Open Agenda Item: #core-privacy and Gutenberg

The Difficulty: GutenbergGutenberg The Gutenberg project is the new Editor Interface for WordPress. The editor improves the process and experience of creating new content, making writing rich content much simpler. It uses ‘blocks’ to add richness rather than shortcodes, custom HTML etc. https://wordpress.org/gutenberg/ development happens on GitHubGitHub GitHub is a website that offers online implementation of git repositories that can can easily be shared, copied and modified by other developers. Public repositories are free to host, private repositories require a paid subscription. GitHub introduced the concept of the ‘pull request’ where code changes done in branches by contributors can be reviewed and discussed before being merged be the repository owner. https://github.com/, instead of on TracTrac An open source project by Edgewall Software that serves as a bug tracker and project management tool for WordPress. (which allows for “needs-privacy-review” to be added to the workflow of any ticketticket Created for both bug reports and feature development on the bug tracker.). This makes it very difficult for other teams to keep up with changes that have a potential significant impact on their team. The Gutenberg repository is huge and it is simply not possible for those working on smaller teams to keep up with all issues / PRs while trying to run their own teams and dealing with other responsibilities.

Other Solutions We Have Considered: We have considered subscribing the #core-privacy channel on SlackSlack Slack is a Collaborative Group Chat Platform https://slack.com/. The WordPress community has its own Slack Channel at https://make.wordpress.org/chat/. to GitHub. The rest-api channel did this, but it leads to some flooding and does not work when labels are added later on (which would usually be the case with privacy).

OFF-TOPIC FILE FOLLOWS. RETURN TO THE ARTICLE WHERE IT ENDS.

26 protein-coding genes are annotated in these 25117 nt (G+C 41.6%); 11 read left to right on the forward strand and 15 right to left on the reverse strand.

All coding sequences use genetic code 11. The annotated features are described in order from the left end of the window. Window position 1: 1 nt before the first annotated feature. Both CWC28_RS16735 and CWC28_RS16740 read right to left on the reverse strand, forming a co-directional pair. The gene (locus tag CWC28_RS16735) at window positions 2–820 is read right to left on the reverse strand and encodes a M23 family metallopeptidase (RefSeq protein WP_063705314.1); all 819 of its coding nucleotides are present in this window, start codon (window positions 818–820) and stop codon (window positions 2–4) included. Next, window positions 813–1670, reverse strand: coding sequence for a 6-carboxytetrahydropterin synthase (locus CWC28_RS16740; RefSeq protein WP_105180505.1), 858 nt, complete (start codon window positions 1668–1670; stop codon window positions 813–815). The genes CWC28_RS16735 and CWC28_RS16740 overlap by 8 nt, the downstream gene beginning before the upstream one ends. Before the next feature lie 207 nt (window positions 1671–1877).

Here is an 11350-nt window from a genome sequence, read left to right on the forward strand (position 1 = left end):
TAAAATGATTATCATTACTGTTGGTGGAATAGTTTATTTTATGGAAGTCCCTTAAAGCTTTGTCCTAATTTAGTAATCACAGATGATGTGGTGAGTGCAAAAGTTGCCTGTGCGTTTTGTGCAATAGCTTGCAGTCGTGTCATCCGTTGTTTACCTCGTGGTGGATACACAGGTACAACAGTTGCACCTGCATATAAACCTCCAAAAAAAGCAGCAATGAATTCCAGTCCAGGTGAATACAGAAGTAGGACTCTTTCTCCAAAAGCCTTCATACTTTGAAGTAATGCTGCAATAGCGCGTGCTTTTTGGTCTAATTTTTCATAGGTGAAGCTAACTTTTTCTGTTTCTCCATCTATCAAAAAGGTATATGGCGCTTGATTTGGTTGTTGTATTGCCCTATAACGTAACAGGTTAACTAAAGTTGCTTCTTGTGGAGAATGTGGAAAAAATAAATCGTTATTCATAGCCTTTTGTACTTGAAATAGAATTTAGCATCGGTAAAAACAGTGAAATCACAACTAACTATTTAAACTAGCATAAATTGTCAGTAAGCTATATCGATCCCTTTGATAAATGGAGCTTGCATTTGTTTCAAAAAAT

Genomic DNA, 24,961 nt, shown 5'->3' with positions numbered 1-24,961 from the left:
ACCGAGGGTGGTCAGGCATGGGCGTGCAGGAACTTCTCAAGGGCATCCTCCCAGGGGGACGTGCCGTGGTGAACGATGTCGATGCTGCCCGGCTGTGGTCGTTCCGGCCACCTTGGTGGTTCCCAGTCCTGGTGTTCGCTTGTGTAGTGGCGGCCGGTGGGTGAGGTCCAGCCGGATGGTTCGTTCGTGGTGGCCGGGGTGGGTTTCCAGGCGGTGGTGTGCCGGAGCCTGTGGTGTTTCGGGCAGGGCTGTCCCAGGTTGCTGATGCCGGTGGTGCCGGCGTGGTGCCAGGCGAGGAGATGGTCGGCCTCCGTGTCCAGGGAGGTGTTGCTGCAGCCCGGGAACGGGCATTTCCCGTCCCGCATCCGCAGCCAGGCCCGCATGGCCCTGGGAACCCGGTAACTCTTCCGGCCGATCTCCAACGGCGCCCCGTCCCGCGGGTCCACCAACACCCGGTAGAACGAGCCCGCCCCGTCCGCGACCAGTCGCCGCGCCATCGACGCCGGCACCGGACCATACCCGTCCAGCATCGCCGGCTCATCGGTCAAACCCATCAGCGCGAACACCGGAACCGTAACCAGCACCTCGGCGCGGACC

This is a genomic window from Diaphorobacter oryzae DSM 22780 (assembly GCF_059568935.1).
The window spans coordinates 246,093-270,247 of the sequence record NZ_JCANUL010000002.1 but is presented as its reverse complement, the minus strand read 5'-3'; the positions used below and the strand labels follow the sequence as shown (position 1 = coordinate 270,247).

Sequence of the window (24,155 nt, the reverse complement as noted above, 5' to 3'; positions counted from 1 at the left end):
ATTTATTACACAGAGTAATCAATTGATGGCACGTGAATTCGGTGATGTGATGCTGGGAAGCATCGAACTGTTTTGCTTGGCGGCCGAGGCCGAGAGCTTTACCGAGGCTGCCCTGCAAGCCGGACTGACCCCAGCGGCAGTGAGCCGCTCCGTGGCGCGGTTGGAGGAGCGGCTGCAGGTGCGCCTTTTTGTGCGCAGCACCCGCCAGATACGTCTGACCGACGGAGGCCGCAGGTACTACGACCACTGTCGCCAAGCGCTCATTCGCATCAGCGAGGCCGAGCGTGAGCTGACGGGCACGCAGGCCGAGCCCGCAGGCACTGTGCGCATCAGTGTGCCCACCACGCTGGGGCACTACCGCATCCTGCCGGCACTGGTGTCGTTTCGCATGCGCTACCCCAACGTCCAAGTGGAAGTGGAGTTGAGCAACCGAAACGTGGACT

So What Do We DO? All triagetriage The act of evaluating and sorting bug reports, in order to decide priority, severity, and other factors. volunteers on the Gutenberg repository on GitHub should please consider whether a particular issue touches on any of the following. If it does, the issue should not proceed / the PR should not be committed, before the Privacy team has been given a meaningful opportunity to consult. If you find such an issue, please post a link here, so we can have a look. Please also makemake A collection of P2 blogs at make.wordpress.org, which are the home to a number of contributor groups, including core development (make/core, formerly "wpdevel"), the UI working group (make/ui), translators (make/polyglots), the theme reviewers (make/themes), resources for plugin authors (make/plugins), and the accessibility working group (make/accessibility). use of the #core-privacy channel on Slack if you need our help. We rely on the Gutenberg triage volunteers’ assistance in this matter.

Issues / PRs that are considered to affect privacy:

1. If the issue / PR suggests that an external call should be made from the site owners’ WordPress installation to any other external site (whether PHPPHP The web scripting language in which WordPress is primarily architected. WordPress requires PHP 5.6.20 / JavaScriptJavaScript JavaScript or JS is an object-oriented computer programming language commonly used to create interactive effects within web browsers. WordPress makes extensive use of JS for a better user experience. While PHP is executed on the server, JS executes within a user’s browser. https://www.javascript.com/. / CSSCSS Cascading Style Sheets.), even if this site is WordPress.orgWordPress.org The community site where WordPress code is created and shared by the users. This is where you can download the source code for WordPress core, plugins and themes as well as the central location for community conversations and organization. https://wordpress.org/;

2. If an account with a third party would be needed in order to utilize any functionality (basically SaaS – I do not expect that this is likely to happen, but I am including it here for the sake of completeness);

3. Calls to any APIs (including, but not limited to calls to external APIs for the purposes of updates);

4. Use of any remote assets (e.g. images / JavaScript libraries / fonts hosted elsewhere);

5. Any cookies are proposed / use of local browser storage, or similar;

6. If the editor proposes to write any information to the DB (other than content like posts explicitly generated by the user);

7. If new Custom Post Types are proposed;

8. If new custom tables are proposed;

9. If any PPI (Protected Personal Information) may be stored;

10. If any e-mails will be sent by the code;

11. If there will be any advertisements in wp-adminadmin (and super admin) (again, not something I think is likely, just including it for completeness);

12. If any backlinks are requested (again, probably unlikely for Gutenberg).

Please also report any items not listed here, which you think may affect the privacy component.

Thank you for your co-operation and transparency in this matter.